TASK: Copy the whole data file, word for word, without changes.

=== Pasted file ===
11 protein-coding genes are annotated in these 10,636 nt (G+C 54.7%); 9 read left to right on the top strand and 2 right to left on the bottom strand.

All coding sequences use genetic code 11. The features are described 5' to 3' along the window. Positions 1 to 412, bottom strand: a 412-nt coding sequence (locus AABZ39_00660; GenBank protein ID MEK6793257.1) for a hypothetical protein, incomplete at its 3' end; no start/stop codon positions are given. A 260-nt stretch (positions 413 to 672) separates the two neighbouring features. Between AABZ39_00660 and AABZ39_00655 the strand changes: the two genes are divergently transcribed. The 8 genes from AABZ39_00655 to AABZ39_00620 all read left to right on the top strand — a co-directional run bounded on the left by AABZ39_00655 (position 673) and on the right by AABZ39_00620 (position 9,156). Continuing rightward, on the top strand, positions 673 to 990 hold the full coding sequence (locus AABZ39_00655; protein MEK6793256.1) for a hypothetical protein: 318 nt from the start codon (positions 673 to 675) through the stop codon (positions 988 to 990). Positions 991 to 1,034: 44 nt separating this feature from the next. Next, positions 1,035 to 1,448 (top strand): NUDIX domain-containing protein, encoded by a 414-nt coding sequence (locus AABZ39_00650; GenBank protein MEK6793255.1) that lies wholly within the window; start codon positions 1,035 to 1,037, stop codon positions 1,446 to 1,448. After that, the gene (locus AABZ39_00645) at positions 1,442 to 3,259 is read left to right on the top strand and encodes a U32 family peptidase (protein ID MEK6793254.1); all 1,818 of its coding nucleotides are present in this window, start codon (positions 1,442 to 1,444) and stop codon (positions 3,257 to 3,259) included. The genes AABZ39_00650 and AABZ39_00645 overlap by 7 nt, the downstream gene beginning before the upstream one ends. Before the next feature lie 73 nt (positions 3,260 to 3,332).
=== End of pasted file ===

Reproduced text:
11 protein-coding genes are annotated in these 10,636 nt (G+C 54.7%); 9 read left to right on the top strand and 2 right to left on the bottom strand.

All coding sequences use genetic code 11. The features are described 5' to 3' along the window. Positions 1 to 412, bottom strand: a 412-nt coding sequence (locus AABZ39_00660; GenBank protein ID MEK6793257.1) for a hypothetical protein, incomplete at its 3' end; no start/stop codon positions are given. A 260-nt stretch (positions 413 to 672) separates the two neighbouring features. Between AABZ39_00660 and AABZ39_00655 the strand changes: the two genes are divergently transcribed. The 8 genes from AABZ39_00655 to AABZ39_00620 all read left to right on the top strand — a co-directional run bounded on the left by AABZ39_00655 (position 673) and on the right by AABZ39_00620 (position 9,156). Continuing rightward, on the top strand, positions 673 to 990 hold the full coding sequence (locus AABZ39_00655; protein MEK6793256.1) for a hypothetical protein: 318 nt from the start codon (positions 673 to 675) through the stop codon (positions 988 to 990). Positions 991 to 1,034: 44 nt separating this feature from the next. Next, positions 1,035 to 1,448 (top strand): NUDIX domain-containing protein, encoded by a 414-nt coding sequence (locus AABZ39_00650; GenBank protein MEK6793255.1) that lies wholly within the window; start codon positions 1,035 to 1,037, stop codon positions 1,446 to 1,448. After that, the gene (locus AABZ39_00645) at positions 1,442 to 3,259 is read left to right on the top strand and encodes a U32 family peptidase (protein ID MEK6793254.1); all 1,818 of its coding nucleotides are present in this window, start codon (positions 1,442 to 1,444) and stop codon (positions 3,257 to 3,259) included. The genes AABZ39_00650 and AABZ39_00645 overlap by 7 nt, the downstream gene beginning before the upstream one ends. Before the next feature lie 73 nt (positions 3,260 to 3,332).